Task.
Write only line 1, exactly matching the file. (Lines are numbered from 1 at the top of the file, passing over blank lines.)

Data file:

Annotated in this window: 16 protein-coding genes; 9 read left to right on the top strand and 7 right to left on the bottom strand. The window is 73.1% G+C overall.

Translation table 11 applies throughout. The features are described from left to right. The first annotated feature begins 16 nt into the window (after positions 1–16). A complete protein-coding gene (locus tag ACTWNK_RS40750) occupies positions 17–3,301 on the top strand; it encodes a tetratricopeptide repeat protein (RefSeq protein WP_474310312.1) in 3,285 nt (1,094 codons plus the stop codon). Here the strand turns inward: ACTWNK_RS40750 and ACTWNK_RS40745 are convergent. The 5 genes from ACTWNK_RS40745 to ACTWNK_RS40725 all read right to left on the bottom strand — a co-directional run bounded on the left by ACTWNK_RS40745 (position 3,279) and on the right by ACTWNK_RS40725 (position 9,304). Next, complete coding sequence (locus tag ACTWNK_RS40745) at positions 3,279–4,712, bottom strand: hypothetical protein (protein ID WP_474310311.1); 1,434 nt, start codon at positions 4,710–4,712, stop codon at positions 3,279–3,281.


Annotated in this window: 16 protein-coding genes; 9 read left to right on the top strand and 7 right to left on the bottom strand. The window is 73.1% G+C overall.